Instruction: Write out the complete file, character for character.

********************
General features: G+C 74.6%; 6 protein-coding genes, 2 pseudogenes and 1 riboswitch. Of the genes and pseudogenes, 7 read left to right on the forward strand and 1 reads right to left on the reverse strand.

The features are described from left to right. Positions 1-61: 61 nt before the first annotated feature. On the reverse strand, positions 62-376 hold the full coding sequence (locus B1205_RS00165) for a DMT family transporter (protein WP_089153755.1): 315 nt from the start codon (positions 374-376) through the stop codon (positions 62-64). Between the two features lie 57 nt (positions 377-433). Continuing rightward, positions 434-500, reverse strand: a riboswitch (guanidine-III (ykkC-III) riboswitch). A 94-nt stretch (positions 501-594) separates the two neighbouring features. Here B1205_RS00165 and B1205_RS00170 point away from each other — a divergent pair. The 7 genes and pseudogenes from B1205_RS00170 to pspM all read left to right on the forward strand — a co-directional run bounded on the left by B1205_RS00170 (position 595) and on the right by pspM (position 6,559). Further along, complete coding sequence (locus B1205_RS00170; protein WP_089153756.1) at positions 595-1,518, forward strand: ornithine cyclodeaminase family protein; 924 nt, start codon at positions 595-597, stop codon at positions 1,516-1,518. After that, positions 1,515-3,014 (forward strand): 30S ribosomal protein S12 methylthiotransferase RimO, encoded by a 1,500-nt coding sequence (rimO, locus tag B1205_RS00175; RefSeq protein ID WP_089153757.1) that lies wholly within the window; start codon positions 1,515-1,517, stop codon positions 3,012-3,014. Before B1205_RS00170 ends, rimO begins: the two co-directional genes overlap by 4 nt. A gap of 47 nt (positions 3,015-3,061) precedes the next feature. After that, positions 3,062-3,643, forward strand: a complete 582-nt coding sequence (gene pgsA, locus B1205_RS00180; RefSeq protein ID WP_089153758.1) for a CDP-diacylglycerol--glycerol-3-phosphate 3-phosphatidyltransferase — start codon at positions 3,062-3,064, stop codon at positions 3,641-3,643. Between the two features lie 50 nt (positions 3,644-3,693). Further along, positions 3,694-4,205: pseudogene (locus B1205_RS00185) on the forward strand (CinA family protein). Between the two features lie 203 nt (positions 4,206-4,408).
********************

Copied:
General features: G+C 74.6%; 6 protein-coding genes, 2 pseudogenes and 1 riboswitch. Of the genes and pseudogenes, 7 read left to right on the forward strand and 1 reads right to left on the reverse strand.

The features are described from left to right. Positions 1-61: 61 nt before the first annotated feature. On the reverse strand, positions 62-376 hold the full coding sequence (locus B1205_RS00165) for a DMT family transporter (protein WP_089153755.1): 315 nt from the start codon (positions 374-376) through the stop codon (positions 62-64). Between the two features lie 57 nt (positions 377-433). Continuing rightward, positions 434-500, reverse strand: a riboswitch (guanidine-III (ykkC-III) riboswitch). A 94-nt stretch (positions 501-594) separates the two neighbouring features. Here B1205_RS00165 and B1205_RS00170 point away from each other — a divergent pair. The 7 genes and pseudogenes from B1205_RS00170 to pspM all read left to right on the forward strand — a co-directional run bounded on the left by B1205_RS00170 (position 595) and on the right by pspM (position 6,559). Further along, complete coding sequence (locus B1205_RS00170; protein WP_089153756.1) at positions 595-1,518, forward strand: ornithine cyclodeaminase family protein; 924 nt, start codon at positions 595-597, stop codon at positions 1,516-1,518. After that, positions 1,515-3,014 (forward strand): 30S ribosomal protein S12 methylthiotransferase RimO, encoded by a 1,500-nt coding sequence (rimO, locus tag B1205_RS00175; RefSeq protein ID WP_089153757.1) that lies wholly within the window; start codon positions 1,515-1,517, stop codon positions 3,012-3,014. Before B1205_RS00170 ends, rimO begins: the two co-directional genes overlap by 4 nt. A gap of 47 nt (positions 3,015-3,061) precedes the next feature. After that, positions 3,062-3,643, forward strand: a complete 582-nt coding sequence (gene pgsA, locus B1205_RS00180; RefSeq protein ID WP_089153758.1) for a CDP-diacylglycerol--glycerol-3-phosphate 3-phosphatidyltransferase — start codon at positions 3,062-3,064, stop codon at positions 3,641-3,643. Between the two features lie 50 nt (positions 3,644-3,693). Further along, positions 3,694-4,205: pseudogene (locus B1205_RS00185) on the forward strand (CinA family protein). Between the two features lie 203 nt (positions 4,206-4,408).